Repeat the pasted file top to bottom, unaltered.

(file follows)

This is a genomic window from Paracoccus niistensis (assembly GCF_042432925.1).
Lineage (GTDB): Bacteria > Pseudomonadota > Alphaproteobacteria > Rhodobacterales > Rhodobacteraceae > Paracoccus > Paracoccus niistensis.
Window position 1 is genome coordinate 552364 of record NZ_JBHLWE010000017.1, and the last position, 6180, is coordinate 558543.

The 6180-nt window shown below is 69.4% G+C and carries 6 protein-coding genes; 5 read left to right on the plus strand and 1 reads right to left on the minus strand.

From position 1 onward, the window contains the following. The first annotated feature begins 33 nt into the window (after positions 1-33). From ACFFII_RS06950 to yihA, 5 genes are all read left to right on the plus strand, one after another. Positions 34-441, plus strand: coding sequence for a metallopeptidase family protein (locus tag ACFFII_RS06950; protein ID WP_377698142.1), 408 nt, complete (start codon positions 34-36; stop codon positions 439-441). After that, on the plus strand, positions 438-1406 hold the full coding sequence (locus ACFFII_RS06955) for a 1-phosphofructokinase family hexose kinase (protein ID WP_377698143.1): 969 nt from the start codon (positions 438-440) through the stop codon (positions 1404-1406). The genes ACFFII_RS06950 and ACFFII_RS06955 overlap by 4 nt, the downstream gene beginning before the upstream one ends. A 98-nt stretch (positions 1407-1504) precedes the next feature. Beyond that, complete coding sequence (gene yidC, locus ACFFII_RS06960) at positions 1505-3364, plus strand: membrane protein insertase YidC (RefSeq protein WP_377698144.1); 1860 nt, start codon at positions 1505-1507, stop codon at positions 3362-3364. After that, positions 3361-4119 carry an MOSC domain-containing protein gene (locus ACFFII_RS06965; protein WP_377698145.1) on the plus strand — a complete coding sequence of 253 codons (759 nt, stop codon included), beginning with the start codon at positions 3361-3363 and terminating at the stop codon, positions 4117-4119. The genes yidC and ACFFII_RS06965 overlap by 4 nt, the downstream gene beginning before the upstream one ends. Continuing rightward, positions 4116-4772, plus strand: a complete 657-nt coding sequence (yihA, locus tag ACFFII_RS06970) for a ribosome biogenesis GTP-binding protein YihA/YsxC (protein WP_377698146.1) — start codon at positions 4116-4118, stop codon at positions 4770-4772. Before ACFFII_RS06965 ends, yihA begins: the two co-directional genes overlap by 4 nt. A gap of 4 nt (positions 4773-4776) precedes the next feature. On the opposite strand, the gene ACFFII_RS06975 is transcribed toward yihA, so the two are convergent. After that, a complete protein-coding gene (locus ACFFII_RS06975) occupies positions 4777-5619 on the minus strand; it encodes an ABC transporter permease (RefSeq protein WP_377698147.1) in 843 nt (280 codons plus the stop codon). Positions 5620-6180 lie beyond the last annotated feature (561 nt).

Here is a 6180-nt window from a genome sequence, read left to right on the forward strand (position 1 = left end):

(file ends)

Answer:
This is a genomic window from Paracoccus niistensis (assembly GCF_042432925.1).
Lineage (GTDB): Bacteria > Pseudomonadota > Alphaproteobacteria > Rhodobacterales > Rhodobacteraceae > Paracoccus > Paracoccus niistensis.
Window position 1 is genome coordinate 552364 of record NZ_JBHLWE010000017.1, and the last position, 6180, is coordinate 558543.

The 6180-nt window shown below is 69.4% G+C and carries 6 protein-coding genes; 5 read left to right on the plus strand and 1 reads right to left on the minus strand.

From position 1 onward, the window contains the following. The first annotated feature begins 33 nt into the window (after positions 1-33). From ACFFII_RS06950 to yihA, 5 genes are all read left to right on the plus strand, one after another. Positions 34-441, plus strand: coding sequence for a metallopeptidase family protein (locus tag ACFFII_RS06950; protein ID WP_377698142.1), 408 nt, complete (start codon positions 34-36; stop codon positions 439-441). After that, on the plus strand, positions 438-1406 hold the full coding sequence (locus ACFFII_RS06955) for a 1-phosphofructokinase family hexose kinase (protein ID WP_377698143.1): 969 nt from the start codon (positions 438-440) through the stop codon (positions 1404-1406). The genes ACFFII_RS06950 and ACFFII_RS06955 overlap by 4 nt, the downstream gene beginning before the upstream one ends. A 98-nt stretch (positions 1407-1504) precedes the next feature. Beyond that, complete coding sequence (gene yidC, locus ACFFII_RS06960) at positions 1505-3364, plus strand: membrane protein insertase YidC (RefSeq protein WP_377698144.1); 1860 nt, start codon at positions 1505-1507, stop codon at positions 3362-3364. After that, positions 3361-4119 carry an MOSC domain-containing protein gene (locus ACFFII_RS06965; protein WP_377698145.1) on the plus strand — a complete coding sequence of 253 codons (759 nt, stop codon included), beginning with the start codon at positions 3361-3363 and terminating at the stop codon, positions 4117-4119. The genes yidC and ACFFII_RS06965 overlap by 4 nt, the downstream gene beginning before the upstream one ends. Continuing rightward, positions 4116-4772, plus strand: a complete 657-nt coding sequence (yihA, locus tag ACFFII_RS06970) for a ribosome biogenesis GTP-binding protein YihA/YsxC (protein WP_377698146.1) — start codon at positions 4116-4118, stop codon at positions 4770-4772. Before ACFFII_RS06965 ends, yihA begins: the two co-directional genes overlap by 4 nt. A gap of 4 nt (positions 4773-4776) precedes the next feature. On the opposite strand, the gene ACFFII_RS06975 is transcribed toward yihA, so the two are convergent. After that, a complete protein-coding gene (locus ACFFII_RS06975) occupies positions 4777-5619 on the minus strand; it encodes an ABC transporter permease (RefSeq protein WP_377698147.1) in 843 nt (280 codons plus the stop codon). Positions 5620-6180 lie beyond the last annotated feature (561 nt).

Here is a 6180-nt window from a genome sequence, read left to right on the forward strand (position 1 = left end):